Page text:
OBJECTIVE: To increase the knowledge of the long-term effects of artificial hip and knee joint implants. METHODS: The study groups consisted of 24,636 patients with osteoarthritis who underwent hip implant surgery and 5,221 who received knee implants during 1977-89. The post-implant rate of hospitalization for connective tissue disease (CTD) was compared with the rate in the general population of Denmark and with that among osteoarthritis patients without implant surgery. RESULTS: The rates of hospitalization for CTD were higher than the background level among both hip and knee implant patients with osteoarthritis, whereas the comparison with non-implanted osteoarthritis patients revealed that the hospitalization rate for CTD was reduced after hip implant surgery, but increased after knee implant surgery. CONCLUSION: Since the materials used in hip and knee implants in Denmark are not substantially different, these results are unlikely to reflect an implant effect but rather the selection criteria of referral for implant surgery.
In 91 healthy term infants breast-milk intake was measured at 2, 4, and 9 mo by test weighing and human milk macronutrient content by infrared analysis every 2-4 wk. In infants exclusively breast-fed, mean milk intake was 781 and 855 mL/24 h at 2 and 4 mo, respectively, and correlated positively with the current weight of the infant and negatively with the amount of formula supplement given at the maternity ward. Median daily energy intake was considerably below current recommendations (423 and 381 kJ/kg body wt at 2 and 4 mo, respectively). Protein concentration in the milk was approximately 8% higher in primipara. Median daily protein intake was 1.3 and 1.0 g/kg body wt at 2 and 4 mo, respectively. Median fat concentration was 39.2 g/L and was positively associated with pregnancy weight gain. This supports the hypothesis that maternal fat stores laid down during pregnancy are easier to mobilize during lactation than are other fat stores and, if low, may limit milk fat when exhausted.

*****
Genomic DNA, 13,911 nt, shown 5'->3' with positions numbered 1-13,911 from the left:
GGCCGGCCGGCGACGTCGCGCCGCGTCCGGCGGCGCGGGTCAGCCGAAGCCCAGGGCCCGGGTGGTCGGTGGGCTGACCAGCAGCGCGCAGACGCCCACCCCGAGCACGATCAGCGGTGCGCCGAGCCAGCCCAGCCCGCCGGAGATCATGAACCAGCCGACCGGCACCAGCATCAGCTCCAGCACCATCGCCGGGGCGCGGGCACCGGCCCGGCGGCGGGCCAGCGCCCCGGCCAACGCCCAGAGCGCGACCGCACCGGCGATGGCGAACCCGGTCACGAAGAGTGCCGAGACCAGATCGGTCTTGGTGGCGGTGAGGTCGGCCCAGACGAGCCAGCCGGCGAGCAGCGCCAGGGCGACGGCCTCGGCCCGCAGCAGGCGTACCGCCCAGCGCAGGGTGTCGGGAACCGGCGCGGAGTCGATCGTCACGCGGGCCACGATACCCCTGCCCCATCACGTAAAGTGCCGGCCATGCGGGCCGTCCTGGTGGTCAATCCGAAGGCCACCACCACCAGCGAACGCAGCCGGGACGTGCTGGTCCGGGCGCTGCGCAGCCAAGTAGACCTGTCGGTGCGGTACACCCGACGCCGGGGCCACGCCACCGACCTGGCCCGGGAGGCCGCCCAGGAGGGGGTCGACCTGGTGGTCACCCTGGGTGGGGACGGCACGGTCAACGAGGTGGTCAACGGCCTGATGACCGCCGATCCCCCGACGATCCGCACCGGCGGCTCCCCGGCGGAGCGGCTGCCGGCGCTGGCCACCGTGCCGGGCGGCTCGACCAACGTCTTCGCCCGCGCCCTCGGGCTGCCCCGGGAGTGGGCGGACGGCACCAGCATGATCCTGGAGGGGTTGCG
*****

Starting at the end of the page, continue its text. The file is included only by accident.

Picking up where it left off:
Duration of breast feeding was studied in 249 randomly chosen, healthy, term infants of Danish origin of which 80.7% participated. Breast feeding was initiated by 99.5% of the mothers. At 3, 6 and 9 months, 71%, 52% and 33%, respectively, were still breast feeding. Only 1 infant (0.5%) was exclusively breast fed beyond 7 months of age. In a Cox multiple regression analysis of factors influencing duration of breast feeding, we found a positive association with maternal education (p or = 12 years) were still breast feeding, compared to 29% with a low school education (
The entire population of cystic fibrosis (CF) patients in Denmark diagnosed in the period January 1, 1945, to June 30, 1985, comprised 514 persons of whom 62 were diagnosed at autopsy. Of the remaining 452 patients, 372 were probands and 80 were secondary cases. The effect of a centralized treatment on the prognosis was evaluated using a Cox's regression model. Furthermore an incidence analysis was performed using probands including autopsies. Centralized treatment had a significantly beneficial effect on the prognosis (p = 0.02), the death intensity (hazard rate) being decreased by a factor of 0.60. It was calculated that at present 1 out of 4,760 newborn Danes may be diagnosed as suffering from CF before the age of 15 years, and 3% of the Danish population are heterozygotes for CF.